Tuesday, 28 June 2016


time to start anew so ...

Saturday, 23 January 2010

moving on with cutouts

If you take the cut-out shape, here with parts of the actual motif removed to give a more complex shape, and draw it randomly into a more regular shape (shown here into a square, rectangle and circle) you can throw up other combinations of the motif. Also the negatives spaces between the motifs also create new shapes, all these could be used together as they are all 'related'.

Here I have used coloured and decorated paper to give an idea of how the shape will appear in textiles etc. I folded the paper into a long, thin concertina, drew round the motif down the length and cut it out. I then cut the still folded paper into sections, opened them out and rearranged them to create more shapes.

Thursday, 21 January 2010

more play with cutouts

Still experimenting with the paper cut-outs based on a question mark shape.

I have started use a thin and thick black pen to draw out the lines and shapes suggest by the cutouts


The next stage could be to use the same shape but distort it into another basic unit (which gives it a more regular and easier overall shape for stacking and layering)

Wednesday, 20 January 2010

question mark

I am thinking of doing a short workshop using a simple design technique. So I have spent the morning playing around with paper cut outs...could have been doing the ironing/cleaning/shopping but snipping with scissors was more fun!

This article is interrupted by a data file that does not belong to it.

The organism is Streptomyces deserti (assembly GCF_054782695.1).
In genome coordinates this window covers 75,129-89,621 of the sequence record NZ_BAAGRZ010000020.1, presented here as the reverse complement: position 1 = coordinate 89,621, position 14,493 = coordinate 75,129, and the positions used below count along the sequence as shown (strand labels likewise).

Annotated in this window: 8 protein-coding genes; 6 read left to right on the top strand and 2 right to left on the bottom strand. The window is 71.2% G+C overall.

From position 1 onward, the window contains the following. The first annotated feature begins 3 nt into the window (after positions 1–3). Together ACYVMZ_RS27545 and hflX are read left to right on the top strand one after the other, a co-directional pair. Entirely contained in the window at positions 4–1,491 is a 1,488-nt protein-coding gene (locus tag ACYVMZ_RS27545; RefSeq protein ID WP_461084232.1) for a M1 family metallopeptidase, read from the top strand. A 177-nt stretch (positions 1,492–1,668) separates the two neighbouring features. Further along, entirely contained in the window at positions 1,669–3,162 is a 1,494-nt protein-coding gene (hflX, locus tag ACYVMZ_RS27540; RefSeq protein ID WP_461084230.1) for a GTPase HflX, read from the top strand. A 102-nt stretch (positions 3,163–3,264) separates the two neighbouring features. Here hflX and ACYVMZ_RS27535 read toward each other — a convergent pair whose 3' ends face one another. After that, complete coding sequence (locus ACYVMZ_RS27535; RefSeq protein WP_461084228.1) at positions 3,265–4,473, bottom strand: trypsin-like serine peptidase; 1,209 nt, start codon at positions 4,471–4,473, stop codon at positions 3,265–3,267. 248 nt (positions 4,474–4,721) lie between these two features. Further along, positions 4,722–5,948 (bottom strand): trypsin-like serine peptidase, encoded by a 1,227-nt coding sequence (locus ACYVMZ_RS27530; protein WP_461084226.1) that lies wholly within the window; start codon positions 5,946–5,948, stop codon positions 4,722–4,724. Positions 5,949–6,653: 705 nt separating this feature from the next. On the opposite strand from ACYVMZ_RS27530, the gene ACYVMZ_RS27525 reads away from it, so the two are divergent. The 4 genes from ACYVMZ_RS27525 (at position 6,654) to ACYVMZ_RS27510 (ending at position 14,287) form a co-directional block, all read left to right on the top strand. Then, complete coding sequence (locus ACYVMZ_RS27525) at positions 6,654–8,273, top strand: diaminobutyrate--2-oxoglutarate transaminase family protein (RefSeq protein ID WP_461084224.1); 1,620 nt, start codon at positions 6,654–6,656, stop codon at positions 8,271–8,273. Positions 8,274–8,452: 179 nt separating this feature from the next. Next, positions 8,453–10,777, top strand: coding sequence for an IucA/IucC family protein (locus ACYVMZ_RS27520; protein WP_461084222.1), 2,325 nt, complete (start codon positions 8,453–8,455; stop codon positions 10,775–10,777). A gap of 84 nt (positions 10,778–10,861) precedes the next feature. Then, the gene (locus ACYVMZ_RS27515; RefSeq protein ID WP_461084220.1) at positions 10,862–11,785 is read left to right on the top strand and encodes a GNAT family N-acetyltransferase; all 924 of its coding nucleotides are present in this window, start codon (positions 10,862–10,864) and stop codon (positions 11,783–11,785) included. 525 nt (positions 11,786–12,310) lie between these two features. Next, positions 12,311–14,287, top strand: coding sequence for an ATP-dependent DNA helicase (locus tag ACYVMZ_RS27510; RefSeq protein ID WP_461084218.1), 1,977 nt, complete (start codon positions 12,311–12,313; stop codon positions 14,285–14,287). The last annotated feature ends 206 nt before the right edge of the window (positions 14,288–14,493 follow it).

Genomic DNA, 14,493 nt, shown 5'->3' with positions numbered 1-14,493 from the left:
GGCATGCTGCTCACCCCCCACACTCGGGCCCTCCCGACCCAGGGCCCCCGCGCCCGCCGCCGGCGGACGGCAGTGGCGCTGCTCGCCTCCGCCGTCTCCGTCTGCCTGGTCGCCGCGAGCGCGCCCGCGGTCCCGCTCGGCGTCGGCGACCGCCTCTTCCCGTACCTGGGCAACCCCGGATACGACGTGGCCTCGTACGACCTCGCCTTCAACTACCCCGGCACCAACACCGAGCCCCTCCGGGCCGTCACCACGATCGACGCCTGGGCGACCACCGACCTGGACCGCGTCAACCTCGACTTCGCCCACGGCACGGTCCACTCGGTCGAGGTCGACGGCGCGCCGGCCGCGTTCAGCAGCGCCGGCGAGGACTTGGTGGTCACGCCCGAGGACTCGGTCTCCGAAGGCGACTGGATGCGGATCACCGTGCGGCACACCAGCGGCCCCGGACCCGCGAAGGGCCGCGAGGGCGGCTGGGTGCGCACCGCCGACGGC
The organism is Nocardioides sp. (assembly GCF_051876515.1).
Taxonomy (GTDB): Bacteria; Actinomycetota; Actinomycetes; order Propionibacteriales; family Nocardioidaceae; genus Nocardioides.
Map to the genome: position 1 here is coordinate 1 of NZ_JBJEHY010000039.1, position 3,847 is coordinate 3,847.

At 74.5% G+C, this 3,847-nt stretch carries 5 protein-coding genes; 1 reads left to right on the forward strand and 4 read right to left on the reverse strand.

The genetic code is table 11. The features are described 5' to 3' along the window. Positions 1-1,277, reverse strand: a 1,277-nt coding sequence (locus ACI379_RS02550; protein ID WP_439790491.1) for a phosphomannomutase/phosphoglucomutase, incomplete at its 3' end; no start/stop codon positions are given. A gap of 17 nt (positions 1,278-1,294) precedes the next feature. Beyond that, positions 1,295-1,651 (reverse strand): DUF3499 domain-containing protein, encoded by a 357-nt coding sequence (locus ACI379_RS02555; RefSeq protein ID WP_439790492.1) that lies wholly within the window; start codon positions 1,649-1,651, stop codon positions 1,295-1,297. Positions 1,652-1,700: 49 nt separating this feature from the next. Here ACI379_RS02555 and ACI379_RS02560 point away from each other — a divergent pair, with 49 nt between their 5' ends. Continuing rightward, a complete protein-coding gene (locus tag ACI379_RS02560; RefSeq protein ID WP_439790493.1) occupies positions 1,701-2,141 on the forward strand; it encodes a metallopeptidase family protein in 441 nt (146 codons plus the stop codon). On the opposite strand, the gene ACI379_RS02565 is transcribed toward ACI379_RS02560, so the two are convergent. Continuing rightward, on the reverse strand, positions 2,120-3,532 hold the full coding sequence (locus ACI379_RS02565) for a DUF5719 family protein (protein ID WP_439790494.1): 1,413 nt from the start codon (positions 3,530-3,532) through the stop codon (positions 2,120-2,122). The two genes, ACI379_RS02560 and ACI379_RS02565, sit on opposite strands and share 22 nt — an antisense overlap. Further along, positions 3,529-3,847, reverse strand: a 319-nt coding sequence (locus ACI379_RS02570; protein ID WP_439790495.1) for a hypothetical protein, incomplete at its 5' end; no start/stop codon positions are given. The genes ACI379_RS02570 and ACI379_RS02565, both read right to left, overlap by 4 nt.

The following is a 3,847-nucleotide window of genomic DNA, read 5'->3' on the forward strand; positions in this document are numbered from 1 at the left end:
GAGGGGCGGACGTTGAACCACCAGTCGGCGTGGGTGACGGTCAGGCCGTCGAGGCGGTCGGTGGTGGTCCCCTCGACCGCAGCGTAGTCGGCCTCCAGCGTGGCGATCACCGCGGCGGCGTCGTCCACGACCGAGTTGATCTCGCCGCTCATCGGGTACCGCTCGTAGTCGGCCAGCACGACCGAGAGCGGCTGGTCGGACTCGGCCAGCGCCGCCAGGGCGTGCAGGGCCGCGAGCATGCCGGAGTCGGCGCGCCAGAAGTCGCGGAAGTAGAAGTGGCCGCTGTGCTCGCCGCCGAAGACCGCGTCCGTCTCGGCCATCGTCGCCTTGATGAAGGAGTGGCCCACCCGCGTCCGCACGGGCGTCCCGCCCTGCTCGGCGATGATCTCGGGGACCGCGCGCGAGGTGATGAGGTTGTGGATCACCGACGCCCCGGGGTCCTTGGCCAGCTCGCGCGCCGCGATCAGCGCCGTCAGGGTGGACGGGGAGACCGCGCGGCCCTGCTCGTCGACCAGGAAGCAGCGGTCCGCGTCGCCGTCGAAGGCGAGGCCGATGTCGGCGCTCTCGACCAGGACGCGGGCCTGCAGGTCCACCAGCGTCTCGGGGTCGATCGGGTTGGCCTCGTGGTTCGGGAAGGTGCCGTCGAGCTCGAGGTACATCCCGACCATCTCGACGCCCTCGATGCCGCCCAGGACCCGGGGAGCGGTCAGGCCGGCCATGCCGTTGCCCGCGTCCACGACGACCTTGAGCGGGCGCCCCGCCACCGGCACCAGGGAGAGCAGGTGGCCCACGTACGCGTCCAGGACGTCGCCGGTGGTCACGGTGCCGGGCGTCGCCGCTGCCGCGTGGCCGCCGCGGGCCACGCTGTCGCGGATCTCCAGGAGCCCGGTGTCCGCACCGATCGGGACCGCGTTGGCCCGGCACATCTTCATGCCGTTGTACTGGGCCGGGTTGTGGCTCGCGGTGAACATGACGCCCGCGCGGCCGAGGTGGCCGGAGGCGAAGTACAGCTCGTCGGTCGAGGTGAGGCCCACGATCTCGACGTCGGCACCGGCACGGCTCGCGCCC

I took a punctuation mark( question mark) and, freehand, drew it bold and chunky. Folded paper into a concertina and drew round and cut out the basic shape. I kept one for a template and used the others to create the following repeat patterns.



This last one looked nice when laid horizontally.There is a lot of possibility in such a simple shape, I may have to have a cup of coffee and play a little more :)

Tuesday, 5 January 2010

clasped weft

I have been playing about with the clasped weft technique, using my knitter's loom.

 I, with the most marvellous's help, warped the loom by putting a separate length and colour into each slot along the length of the 12" loom, and then put pink on one side and blue on the other through the slots. I used 4 pinks and rotated them, and 4 blues and rotated them as well.

The weaving was done by putting the first colour through the shed, around the second colour at the side, and then both colours were pulled back through the shed: two strands of each colour in the shed. They were positioned by eye. I repeated this 4 times and then wove a tabby weave for 6 rows which neatly left the first colour at the opposite side to which it started.

I used  light and dark green for the colours so that I could see what was going on and placed the 'change over' at the centre each time.

Not the most appealing piece of weaving but it does allow me to get a hold on the technique. I see lots of possibilities.... you could stagger the 'join' randomly across the width of the work, run a narrow column of alternate colour up on edge, create a pattern using the tabby weave infill's with a bold change of colour etc